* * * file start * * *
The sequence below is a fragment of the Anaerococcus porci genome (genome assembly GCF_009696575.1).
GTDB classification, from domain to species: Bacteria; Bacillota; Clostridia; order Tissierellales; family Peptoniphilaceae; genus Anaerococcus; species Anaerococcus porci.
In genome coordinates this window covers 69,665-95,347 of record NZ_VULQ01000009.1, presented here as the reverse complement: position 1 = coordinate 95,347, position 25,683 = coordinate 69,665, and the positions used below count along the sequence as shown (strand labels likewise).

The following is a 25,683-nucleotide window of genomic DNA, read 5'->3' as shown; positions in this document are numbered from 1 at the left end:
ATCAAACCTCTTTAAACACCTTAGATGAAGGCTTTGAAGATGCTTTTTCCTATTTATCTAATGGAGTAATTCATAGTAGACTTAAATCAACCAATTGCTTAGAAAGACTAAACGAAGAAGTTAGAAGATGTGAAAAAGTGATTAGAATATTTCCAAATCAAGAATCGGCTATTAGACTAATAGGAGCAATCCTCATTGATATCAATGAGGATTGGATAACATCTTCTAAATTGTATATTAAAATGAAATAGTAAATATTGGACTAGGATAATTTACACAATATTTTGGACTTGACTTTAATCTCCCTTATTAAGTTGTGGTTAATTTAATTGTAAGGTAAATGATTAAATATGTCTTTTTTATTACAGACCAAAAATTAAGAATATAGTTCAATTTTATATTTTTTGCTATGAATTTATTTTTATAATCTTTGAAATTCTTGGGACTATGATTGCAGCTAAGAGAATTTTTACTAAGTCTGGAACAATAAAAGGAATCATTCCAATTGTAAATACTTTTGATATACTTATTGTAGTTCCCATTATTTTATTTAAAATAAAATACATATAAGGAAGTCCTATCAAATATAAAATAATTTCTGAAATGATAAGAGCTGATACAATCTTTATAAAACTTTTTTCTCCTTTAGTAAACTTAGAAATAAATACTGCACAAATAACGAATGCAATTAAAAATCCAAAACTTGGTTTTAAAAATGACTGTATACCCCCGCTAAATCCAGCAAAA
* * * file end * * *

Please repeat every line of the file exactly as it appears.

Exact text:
The sequence below is a fragment of the Anaerococcus porci genome (genome assembly GCF_009696575.1).
GTDB classification, from domain to species: Bacteria; Bacillota; Clostridia; order Tissierellales; family Peptoniphilaceae; genus Anaerococcus; species Anaerococcus porci.
In genome coordinates this window covers 69,665-95,347 of record NZ_VULQ01000009.1, presented here as the reverse complement: position 1 = coordinate 95,347, position 25,683 = coordinate 69,665, and the positions used below count along the sequence as shown (strand labels likewise).

The following is a 25,683-nucleotide window of genomic DNA, read 5'->3' as shown; positions in this document are numbered from 1 at the left end:
ATCAAACCTCTTTAAACACCTTAGATGAAGGCTTTGAAGATGCTTTTTCCTATTTATCTAATGGAGTAATTCATAGTAGACTTAAATCAACCAATTGCTTAGAAAGACTAAACGAAGAAGTTAGAAGATGTGAAAAAGTGATTAGAATATTTCCAAATCAAGAATCGGCTATTAGACTAATAGGAGCAATCCTCATTGATATCAATGAGGATTGGATAACATCTTCTAAATTGTATATTAAAATGAAATAGTAAATATTGGACTAGGATAATTTACACAATATTTTGGACTTGACTTTAATCTCCCTTATTAAGTTGTGGTTAATTTAATTGTAAGGTAAATGATTAAATATGTCTTTTTTATTACAGACCAAAAATTAAGAATATAGTTCAATTTTATATTTTTTGCTATGAATTTATTTTTATAATCTTTGAAATTCTTGGGACTATGATTGCAGCTAAGAGAATTTTTACTAAGTCTGGAACAATAAAAGGAATCATTCCAATTGTAAATACTTTTGATATACTTATTGTAGTTCCCATTATTTTATTTAAAATAAAATACATATAAGGAAGTCCTATCAAATATAAAATAATTTCTGAAATGATAAGAGCTGATACAATCTTTATAAAACTTTTTTCTCCTTTAGTAAACTTAGAAATAAATACTGCACAAATAACGAATGCAATTAAAAATCCAAAACTTGGTTTTAAAAATGACTGTATACCCCCGCTAAATCCAGCAAAA